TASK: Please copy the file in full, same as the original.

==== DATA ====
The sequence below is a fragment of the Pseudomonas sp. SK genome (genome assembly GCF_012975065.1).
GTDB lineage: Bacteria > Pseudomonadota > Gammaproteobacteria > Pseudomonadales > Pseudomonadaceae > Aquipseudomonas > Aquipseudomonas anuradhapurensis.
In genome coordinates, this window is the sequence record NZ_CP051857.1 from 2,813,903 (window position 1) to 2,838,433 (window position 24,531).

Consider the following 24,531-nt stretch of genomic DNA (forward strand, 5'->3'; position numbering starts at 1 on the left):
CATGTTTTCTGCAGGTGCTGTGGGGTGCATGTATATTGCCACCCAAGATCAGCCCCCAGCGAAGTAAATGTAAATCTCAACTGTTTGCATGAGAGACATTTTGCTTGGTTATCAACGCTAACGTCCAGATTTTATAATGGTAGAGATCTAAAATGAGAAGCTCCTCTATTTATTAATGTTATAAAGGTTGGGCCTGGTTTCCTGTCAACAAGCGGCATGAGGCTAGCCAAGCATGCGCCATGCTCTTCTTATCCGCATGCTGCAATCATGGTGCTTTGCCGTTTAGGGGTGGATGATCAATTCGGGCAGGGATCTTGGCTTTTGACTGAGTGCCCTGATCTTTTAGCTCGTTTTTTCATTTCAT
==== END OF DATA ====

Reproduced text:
The sequence below is a fragment of the Pseudomonas sp. SK genome (genome assembly GCF_012975065.1).
GTDB lineage: Bacteria > Pseudomonadota > Gammaproteobacteria > Pseudomonadales > Pseudomonadaceae > Aquipseudomonas > Aquipseudomonas anuradhapurensis.
In genome coordinates, this window is the sequence record NZ_CP051857.1 from 2,813,903 (window position 1) to 2,838,433 (window position 24,531).

Consider the following 24,531-nt stretch of genomic DNA (forward strand, 5'->3'; position numbering starts at 1 on the left):
CATGTTTTCTGCAGGTGCTGTGGGGTGCATGTATATTGCCACCCAAGATCAGCCCCCAGCGAAGTAAATGTAAATCTCAACTGTTTGCATGAGAGACATTTTGCTTGGTTATCAACGCTAACGTCCAGATTTTATAATGGTAGAGATCTAAAATGAGAAGCTCCTCTATTTATTAATGTTATAAAGGTTGGGCCTGGTTTCCTGTCAACAAGCGGCATGAGGCTAGCCAAGCATGCGCCATGCTCTTCTTATCCGCATGCTGCAATCATGGTGCTTTGCCGTTTAGGGGTGGATGATCAATTCGGGCAGGGATCTTGGCTTTTGACTGAGTGCCCTGATCTTTTAGCTCGTTTTTTCATTTCAT